Visit the Fort Pulaski Visitor Center
The Fort Pulaski Visitor Center is the perfect place to start your visit to this great park. There are exhibits on General David Hunter and Robert E. Lee, the construction of Fort Pulaski and the significance of the battle for Fort Pulaski in April 1862. You can also check with the volunteers or Park Rangers if you have any questions about the park.
Watch the Park Movie
The Battle for Fort Pulaski a 20-minute film highlights the history of Fort Pulaski from its early construction to the later struggle for its control during the Civil War. Film shows on the hour and half-hour from 9:30 AM to 4:30 PM daily.
Become a Fort Pulaski Junior Ranger
The Fort Pulaski Junior Ranger Program is a fantastic way to learn more about the fort and the history of the area.
Take a hike/walk
Explore one of the seven trails that surround Fort Pulaski NM! You can even earn a Fort Pulaski National Monument Trail Adventures Certificate for hiking all of the trails. Make sure you know the weather and plan accordingly. Bring sunscreen, insect repellent, a hat, sunglasses, and a water bottle with you on the trail.
North Pier Trail – .25 Miles
This short trail guides you past remnants of Fort Pulaski’s original construction village, Battery Hambright, built in the late 19th Century, and the historic north pier.
Fort Perimeter Trail – .50 Miles
Start at the visitor center and walk around the perimeter of the fort.
Lighthouse Overlook Trail – .75 miles
This trail takes you along open marsh areas with views of views of the Savannah River, and Tybee Island. This trail offers the best opportunity to view the historic Cockspur Island Lighthouse.
North Pier Trail – 1 mile
This trail starts at the visitor center and takes you out to the Battery Hambright. From the end of the North Pier Trail, you can see Turtle Island, Daufuskie Island, Hilton Head, and the Atlantic Ocean.
Picnic Area Trail – 1.1 miles
This trail starts at the visitor center and guides you through the woods to a great picnic area.
Historic Dike Trail – 2.1 miles
The Historic Dike System was designed by Robert E. Lee. The dike system allowed for tide control to help with the building of Fort Pulaski.
McQueen’s Island Rails to Trails – 6 miles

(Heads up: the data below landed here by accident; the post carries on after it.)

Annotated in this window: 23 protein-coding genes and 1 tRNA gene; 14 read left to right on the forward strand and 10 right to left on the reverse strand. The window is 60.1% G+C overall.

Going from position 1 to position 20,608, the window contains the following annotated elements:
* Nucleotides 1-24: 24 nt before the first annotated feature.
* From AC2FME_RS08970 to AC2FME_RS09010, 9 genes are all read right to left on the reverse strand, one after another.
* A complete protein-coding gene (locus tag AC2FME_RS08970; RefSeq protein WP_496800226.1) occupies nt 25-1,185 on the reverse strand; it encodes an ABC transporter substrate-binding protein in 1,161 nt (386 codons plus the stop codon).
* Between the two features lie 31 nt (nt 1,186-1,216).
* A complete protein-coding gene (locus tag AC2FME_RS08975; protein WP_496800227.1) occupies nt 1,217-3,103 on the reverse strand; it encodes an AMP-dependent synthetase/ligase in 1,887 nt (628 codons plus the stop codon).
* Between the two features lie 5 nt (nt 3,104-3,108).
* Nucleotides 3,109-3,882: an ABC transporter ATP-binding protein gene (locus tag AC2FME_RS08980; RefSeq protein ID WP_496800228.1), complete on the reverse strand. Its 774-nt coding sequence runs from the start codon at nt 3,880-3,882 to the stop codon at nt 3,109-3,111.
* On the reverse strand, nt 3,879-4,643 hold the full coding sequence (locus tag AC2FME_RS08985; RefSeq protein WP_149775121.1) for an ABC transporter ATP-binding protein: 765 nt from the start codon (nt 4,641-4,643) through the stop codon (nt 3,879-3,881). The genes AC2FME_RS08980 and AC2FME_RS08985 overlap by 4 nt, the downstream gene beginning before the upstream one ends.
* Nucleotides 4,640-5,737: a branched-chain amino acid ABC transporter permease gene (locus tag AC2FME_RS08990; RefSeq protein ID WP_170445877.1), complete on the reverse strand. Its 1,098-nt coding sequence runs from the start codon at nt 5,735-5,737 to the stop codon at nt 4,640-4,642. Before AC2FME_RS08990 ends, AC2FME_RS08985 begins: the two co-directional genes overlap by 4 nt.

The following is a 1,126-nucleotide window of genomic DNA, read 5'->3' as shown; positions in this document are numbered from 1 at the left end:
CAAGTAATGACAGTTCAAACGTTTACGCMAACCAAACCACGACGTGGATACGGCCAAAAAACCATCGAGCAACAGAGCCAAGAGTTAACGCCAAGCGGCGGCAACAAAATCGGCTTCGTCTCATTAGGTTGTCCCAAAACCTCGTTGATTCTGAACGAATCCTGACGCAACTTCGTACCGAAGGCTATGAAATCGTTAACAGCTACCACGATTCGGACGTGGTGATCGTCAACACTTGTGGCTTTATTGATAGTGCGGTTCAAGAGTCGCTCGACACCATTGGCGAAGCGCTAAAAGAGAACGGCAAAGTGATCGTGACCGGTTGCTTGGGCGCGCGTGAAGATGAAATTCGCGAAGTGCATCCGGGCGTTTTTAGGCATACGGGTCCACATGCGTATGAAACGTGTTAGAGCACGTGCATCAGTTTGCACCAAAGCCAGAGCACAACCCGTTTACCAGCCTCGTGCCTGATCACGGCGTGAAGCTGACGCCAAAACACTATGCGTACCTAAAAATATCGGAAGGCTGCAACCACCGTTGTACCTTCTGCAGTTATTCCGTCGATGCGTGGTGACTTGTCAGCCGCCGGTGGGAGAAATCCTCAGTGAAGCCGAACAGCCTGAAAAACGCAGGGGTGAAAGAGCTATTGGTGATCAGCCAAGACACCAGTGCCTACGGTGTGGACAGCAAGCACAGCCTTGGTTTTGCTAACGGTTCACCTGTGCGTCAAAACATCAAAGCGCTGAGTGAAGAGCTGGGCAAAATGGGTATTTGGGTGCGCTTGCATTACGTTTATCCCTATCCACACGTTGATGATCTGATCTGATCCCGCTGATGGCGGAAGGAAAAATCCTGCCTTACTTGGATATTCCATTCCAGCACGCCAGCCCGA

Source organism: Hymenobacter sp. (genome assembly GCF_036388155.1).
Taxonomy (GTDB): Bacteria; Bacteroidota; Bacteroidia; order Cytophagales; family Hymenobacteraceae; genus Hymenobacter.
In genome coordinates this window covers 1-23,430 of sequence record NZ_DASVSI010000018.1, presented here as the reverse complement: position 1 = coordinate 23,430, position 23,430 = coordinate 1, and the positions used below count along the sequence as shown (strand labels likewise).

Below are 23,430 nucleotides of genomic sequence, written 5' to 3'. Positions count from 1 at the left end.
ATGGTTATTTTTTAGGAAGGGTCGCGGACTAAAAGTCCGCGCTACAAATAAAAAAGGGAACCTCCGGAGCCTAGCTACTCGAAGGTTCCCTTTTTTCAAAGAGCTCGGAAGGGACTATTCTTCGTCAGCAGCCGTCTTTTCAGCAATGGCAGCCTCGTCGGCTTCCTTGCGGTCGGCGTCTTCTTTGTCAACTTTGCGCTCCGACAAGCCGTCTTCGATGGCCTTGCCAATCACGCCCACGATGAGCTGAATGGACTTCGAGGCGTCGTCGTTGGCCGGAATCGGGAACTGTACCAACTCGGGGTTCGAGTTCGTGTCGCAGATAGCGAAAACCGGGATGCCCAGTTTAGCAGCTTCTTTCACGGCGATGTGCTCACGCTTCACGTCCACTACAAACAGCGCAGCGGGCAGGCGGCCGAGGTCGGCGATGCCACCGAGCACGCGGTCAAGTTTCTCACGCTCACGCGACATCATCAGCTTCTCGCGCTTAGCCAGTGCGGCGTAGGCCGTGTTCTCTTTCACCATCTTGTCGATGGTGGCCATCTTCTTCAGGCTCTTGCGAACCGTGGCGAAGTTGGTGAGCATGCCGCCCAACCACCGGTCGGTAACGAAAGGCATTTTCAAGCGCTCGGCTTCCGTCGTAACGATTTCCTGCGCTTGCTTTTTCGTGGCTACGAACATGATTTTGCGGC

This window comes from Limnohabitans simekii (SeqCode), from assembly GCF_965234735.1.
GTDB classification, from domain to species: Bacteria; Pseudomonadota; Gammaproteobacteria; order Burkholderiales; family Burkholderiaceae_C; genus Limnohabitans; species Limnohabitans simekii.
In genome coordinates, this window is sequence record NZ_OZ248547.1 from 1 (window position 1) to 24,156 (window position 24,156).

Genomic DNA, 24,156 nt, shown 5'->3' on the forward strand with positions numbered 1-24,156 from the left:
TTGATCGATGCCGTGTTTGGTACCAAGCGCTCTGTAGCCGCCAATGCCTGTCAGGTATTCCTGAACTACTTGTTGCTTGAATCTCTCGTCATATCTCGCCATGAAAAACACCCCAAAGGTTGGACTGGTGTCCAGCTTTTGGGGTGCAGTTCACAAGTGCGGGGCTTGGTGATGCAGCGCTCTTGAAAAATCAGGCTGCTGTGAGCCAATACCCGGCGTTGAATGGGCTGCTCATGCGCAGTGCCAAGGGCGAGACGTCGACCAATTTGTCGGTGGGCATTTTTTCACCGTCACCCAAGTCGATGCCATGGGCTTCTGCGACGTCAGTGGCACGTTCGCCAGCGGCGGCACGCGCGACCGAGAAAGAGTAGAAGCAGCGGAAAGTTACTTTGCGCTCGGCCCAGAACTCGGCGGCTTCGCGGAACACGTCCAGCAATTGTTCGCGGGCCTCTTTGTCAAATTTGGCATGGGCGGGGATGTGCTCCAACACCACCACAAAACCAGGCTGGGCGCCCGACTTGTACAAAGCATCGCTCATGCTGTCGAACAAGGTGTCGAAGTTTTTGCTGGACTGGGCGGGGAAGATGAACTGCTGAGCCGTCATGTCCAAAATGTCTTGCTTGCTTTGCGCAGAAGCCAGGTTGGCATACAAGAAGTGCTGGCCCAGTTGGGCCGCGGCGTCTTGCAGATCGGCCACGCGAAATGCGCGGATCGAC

This rails to trails starts at the entrance of Fort Pulaski. The trail follows the path of the old Tybee rail line that once connected Savannah to the beaches of Tybee Island
Fishing is allowed along the banks of the Savannah River on and around Cockspur Island, including the use of the Cockspur Island Bridge after hours. You must possess a valid fishing licence issued by the State of Georgia
Things to know when planning a trip to Fort Pulaski NM
Fort Pulaski Address
U.S. Highway 80
Savannah, GA 31410
Fort Pulaski Hours
Fort Pulaski National Monument is open year round from 9:00 a.m. to 5:00 p.m.
The Visitor Center is open from 9:00 a.m. to 4:30 p.m.
Fort Pulaski Cost/Entrance Fees
Fort Pulaski Entrance Fee – Per Person (16 years and older) – $7.00 valid for 7 consecutive days.
Fort Pulaski Entrance Fee – Per Person (15 years and younger) – $0.00
Fort Pulaski Annual Pass – $30.00
The Fort Pulaski Annual Pass covers the pass holder and three additional people for admission to the monument for one full year.
While your pet is welcome in the monument, pets are not allowed in public buildings. Pets must be restrained on a leash no longer than 6 feet long and may not be left unattended.
National Parks near Fort Pulaski NM
Reconstruction Era National Monument – 63 miles
Fort Frederica National Monument – 101 miles
Fort Sumter National Monument – 123 miles
Cumberland Island National Seashore – 128 miles
Charles Pinckney National Historic Site – 134 miles
Don’t worry there are so many cool things to do in Tybee Island you can easily spend days exploring!